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Animal Collective ‘Drive Through a Certain Mist’ on New LP Time Skiffs

Panda Bear and Geologist guide us through the expansive sound world of band's 11th LP
Animal Collective
Photo: Hisham Bharoocha

“Raw,” “free,” “loosey-goosey” — these are adjectives no one would use to describe Animal Collective‘s Painting With, an album so bright and intense it often feels like staring into a solar eclipse without the proper eyewear. Six years later, Animal Collective has returned with Time Skiffs, which feels more like gazing casually into a psychedelic forest — the scenery is more textured and detailed, hidden with colorful surprises. And, as the band’s Noah Lennox (Panda Bear) and Brian Weitz (Geologist) describe, it’s, well, a lot more “raw,” “free” and “loosey-goosey.”

“It’s pretty typical with us for the new thing to be some kind of reaction to the previous thing,” Lennox tells SPIN over Zoom, making gentle eye contact as he swivels in a brown desk chair. “We’ve completely gone the opposite direction a bunch of times — just wanting a different energy or something that feels refreshing. And that’s typically the inverse of what we did before.”

Fans understand these pivots are part of the ride: Contrast, for example, the electric buzz of 2007’s Strawberry Jam with the beat-driven landscapes of their 2008 landmark, Merriweather Post Pavilion. But Time Skiffs‘ vibe also blossomed organically, dating back to a pair of March 2018 performances at a New Orleans sound sculpture park called Music Box Village.

“Noah couldn’t make it over — he was really heavily into the sessions for [his 2019 solo album] Buoys,” adds Weitz, chatting from a room filled with audio equipment. “So Dave [Portner, aka Avey Tare], Josh [Dibb, aka Deakin], and I just decided, ’Well, let’s write some kind of a new composition — it can be pretty loose. It will mostly rely on the sound sculptures, and it’ll just be more like an experimental thing. We’ll invite some local musicians down there to play with us.’ But we ended up writing a bunch of stuff. A lot of it still was pretty free and weird-sounding, but we wrote like 70 minutes of new music very quickly — the three of us each wrote a few demos and sent them to each other. And then like in one weekend of practice, we had a 70-minute set.”

The atmosphere of those performances survived on Time Skiffs, even if not all of the material did.

“Just being in New Orleans, it’s kind of slow and humid and stoned or something,” Weitz continues. “A few a few tracks, like ‘Prester John’ and ‘Royal and Desire,’ started there at that instillation. So I think that that vibe sort of just like carried into the writing of all the material that we eventually did as a full band.” Lennox adds: “It sort of set the tone for Time Skiffs — we had a couple of those songs, and it became about like trying to match new songs to that sort of feel. Ultimately that show kind of dictated what the thing became.”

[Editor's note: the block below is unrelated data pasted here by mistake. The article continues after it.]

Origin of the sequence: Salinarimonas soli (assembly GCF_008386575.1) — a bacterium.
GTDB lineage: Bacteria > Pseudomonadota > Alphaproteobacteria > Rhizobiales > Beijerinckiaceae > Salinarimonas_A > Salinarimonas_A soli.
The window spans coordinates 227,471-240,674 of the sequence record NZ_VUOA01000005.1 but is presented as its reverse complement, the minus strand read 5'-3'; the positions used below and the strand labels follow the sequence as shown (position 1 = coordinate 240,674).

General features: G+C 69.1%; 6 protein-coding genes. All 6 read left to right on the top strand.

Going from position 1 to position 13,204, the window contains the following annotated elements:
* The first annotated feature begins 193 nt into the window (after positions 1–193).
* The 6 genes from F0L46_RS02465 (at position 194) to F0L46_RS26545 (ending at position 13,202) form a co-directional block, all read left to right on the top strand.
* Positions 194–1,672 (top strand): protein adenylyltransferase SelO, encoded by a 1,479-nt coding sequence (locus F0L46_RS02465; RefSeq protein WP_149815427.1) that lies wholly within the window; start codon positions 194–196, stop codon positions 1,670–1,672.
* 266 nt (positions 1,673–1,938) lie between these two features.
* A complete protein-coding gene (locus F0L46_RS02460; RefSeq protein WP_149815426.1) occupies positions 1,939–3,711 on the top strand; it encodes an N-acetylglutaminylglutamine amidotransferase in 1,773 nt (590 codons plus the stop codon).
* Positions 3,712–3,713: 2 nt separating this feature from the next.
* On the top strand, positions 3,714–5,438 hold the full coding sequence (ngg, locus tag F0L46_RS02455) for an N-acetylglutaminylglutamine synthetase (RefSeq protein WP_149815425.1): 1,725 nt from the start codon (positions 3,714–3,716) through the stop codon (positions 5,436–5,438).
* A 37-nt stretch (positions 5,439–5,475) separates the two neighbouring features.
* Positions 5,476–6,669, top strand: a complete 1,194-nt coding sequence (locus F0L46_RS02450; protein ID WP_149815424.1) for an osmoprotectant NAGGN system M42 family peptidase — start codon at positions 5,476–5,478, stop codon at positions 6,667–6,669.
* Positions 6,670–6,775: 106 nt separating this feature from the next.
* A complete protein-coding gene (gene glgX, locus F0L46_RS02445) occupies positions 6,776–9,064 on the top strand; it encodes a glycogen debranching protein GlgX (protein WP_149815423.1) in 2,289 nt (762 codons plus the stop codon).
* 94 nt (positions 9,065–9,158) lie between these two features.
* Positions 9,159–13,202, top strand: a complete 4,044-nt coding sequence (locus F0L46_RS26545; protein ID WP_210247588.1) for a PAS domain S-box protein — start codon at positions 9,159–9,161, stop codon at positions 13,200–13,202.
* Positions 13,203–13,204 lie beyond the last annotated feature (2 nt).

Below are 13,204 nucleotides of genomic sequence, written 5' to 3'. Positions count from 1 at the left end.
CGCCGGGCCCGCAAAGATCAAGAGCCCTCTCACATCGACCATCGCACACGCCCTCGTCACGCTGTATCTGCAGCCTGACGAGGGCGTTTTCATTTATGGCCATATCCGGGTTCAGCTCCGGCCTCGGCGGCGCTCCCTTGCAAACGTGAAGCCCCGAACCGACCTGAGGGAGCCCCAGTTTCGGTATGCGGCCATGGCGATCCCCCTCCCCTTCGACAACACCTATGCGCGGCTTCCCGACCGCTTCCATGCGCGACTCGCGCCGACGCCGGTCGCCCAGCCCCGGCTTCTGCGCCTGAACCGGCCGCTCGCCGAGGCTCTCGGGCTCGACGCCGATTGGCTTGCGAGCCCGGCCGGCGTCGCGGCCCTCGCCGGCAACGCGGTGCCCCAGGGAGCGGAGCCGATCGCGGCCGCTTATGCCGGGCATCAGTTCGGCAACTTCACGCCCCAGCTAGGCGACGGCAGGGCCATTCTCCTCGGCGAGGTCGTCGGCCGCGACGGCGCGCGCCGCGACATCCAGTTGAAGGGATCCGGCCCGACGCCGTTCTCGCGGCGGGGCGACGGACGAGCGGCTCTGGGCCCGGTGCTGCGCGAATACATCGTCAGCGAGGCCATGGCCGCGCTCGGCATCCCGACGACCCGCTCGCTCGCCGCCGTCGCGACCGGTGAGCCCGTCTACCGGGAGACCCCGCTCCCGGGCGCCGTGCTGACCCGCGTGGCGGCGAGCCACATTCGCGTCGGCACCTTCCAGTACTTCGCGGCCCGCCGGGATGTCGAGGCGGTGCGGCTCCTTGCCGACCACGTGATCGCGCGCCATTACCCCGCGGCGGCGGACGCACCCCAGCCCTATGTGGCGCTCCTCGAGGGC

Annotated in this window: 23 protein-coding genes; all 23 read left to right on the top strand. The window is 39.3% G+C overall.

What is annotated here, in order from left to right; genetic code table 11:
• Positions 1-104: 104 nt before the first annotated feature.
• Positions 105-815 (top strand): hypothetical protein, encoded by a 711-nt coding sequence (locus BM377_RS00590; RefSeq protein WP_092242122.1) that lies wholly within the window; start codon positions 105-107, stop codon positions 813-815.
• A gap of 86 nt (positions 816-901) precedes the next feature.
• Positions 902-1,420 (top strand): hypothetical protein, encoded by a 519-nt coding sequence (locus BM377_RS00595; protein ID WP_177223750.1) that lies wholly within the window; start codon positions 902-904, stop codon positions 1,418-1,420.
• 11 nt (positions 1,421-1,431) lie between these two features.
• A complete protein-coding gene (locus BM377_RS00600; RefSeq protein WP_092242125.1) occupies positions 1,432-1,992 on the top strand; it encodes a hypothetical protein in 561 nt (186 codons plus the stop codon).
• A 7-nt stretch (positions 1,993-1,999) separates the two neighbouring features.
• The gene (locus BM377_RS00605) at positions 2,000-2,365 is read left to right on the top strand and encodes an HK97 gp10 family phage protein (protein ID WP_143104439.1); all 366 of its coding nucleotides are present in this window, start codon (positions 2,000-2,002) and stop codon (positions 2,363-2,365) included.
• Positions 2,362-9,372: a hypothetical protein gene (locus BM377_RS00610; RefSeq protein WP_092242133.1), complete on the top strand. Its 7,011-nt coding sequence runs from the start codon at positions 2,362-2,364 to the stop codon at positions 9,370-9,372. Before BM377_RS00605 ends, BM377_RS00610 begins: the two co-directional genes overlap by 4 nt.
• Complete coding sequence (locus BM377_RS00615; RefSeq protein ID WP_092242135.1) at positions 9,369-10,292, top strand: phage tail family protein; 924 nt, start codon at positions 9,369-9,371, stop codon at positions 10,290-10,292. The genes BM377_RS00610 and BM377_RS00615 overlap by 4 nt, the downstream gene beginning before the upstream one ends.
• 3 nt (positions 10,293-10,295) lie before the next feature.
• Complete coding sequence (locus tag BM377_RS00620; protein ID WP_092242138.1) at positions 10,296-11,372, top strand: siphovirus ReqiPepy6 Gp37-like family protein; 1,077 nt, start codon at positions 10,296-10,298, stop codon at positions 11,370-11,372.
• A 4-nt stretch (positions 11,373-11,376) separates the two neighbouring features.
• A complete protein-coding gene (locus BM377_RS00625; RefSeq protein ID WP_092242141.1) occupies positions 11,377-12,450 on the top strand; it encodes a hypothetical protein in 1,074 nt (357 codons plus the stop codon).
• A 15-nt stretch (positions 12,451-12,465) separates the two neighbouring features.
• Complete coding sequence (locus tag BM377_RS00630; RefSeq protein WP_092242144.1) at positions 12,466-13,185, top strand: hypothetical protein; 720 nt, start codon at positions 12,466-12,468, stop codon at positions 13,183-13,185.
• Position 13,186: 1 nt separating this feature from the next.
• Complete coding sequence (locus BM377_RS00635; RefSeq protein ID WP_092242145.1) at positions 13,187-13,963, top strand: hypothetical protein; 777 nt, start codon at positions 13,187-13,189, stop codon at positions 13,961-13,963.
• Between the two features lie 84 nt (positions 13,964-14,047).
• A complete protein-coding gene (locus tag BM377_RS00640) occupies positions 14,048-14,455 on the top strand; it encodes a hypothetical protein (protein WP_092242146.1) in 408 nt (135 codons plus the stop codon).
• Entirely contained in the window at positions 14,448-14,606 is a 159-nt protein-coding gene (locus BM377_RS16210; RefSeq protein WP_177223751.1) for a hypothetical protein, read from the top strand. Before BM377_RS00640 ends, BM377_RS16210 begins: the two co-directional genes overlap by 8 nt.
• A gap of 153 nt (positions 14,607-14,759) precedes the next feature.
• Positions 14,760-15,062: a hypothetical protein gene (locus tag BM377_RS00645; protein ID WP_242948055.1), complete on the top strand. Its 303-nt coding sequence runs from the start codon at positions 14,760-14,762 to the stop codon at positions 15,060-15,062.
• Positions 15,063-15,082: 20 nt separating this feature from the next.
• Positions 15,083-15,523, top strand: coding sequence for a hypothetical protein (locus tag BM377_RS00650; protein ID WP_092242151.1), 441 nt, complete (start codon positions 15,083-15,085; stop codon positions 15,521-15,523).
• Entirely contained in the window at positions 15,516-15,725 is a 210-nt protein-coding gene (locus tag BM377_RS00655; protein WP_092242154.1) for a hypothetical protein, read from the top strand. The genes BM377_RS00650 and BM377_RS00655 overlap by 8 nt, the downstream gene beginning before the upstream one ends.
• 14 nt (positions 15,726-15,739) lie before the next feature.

The duo spoke to SPIN about chasing that freer spirit — through pandemic-era file-swapping, rhythmic meditation, and experimenting with strange instruments (like hurdy-gurdy and, um, the bass guitar).


You started off with 70 minutes of material before you even gathered new ideas and started recording. And you ended up with a 47-minute album. How much material did you end up recording, and what got left off? 

Lennox: Originally I feel like we had about two records worth of stuff to choose from before the pandemic hit. And then with the pandemic, we kind of had to choose songs that we felt like we could pull off remotely. So a lot of the times it was the more like rhythmic ones, the ones that didn’t have a bunch of kind of like loose ambient passages that relied more on like the performative dynamic between us.

Weitz: It just suffers. It’s not even necessarily just ambient stuff, but some parts kind of rely on like eye contact or just like feel like when everyone’s gonna kick in —

Lennox: Yeah, everybody kind of goes together. There were two or three [songs] we felt like we didn’t totally get right that we left off and will be on some future thing. We’ll get it done eventually. But we whittled down the edit that we made.

When you’re recording remotely and swapping project files, it tends to define people’s roles a bit more clearly — and you guys are kind of known for bouncing around to different sounds and instruments. How did that shake out?

Lennox: I think it’s fair to say we had more defined roles from the get-go than on a lot of other things that we’ve done. Dave really wanted to play bass, and I was really kind of on this drum trip. And Josh, I know, wanted not to kind of not play guitar if he could. Those three things were definitely something we all talked about before we even got going.

Weitz: It was primarily written, as is often the case, other than a few times, to be performed live before it was written for the studio. By the time the pandemic came and we realized we couldn’t go record in a studio, the live arrangements for the songs were really set. And they were set to play a full show of music where there can’t be a ton of instrument-switching. Dave was like, “Well, I want to just do the bass this time” because he’s he played some bass on his solo record [2019’s Cows on Hourglass Pond] and in the New Orleans show. So he bought a bass for the first time in his life and was enjoying playing it.

It’s such a bass-heavy album. But when I think back on your catalog, is their bass guitar on any of this stuff? Like, it’s not really a sound you guys are known for.

Weitz: “What Would I Want? Sky” it’s on. 

Lennox: That felt really weird. Like, “We’ve never had bass on a song before. This is weird.”

Weitz: Maybe on “Peacebone,” but I don’t think it was intended to be. It’s usually bass-synth or a baritone guitar. But yeah, Dave had bought one and really enjoyed playing it. 

Lennox: [His bass lines on Time Skiffs] super weird to me too. They’re like little melodies in the song, which is like the opposite of how I would do it. They’re really cool. 

That brings me to what could be my favorite song on the album, “Cherokee.” That bass line on that song is super weird — high register and not playing the role of a traditional bass guitar. I also love the climax of that song where it just sort of gets really trancey and builds and builds. The first time I heard it was on headphones during a walk, and I got so distracted I had to sit down.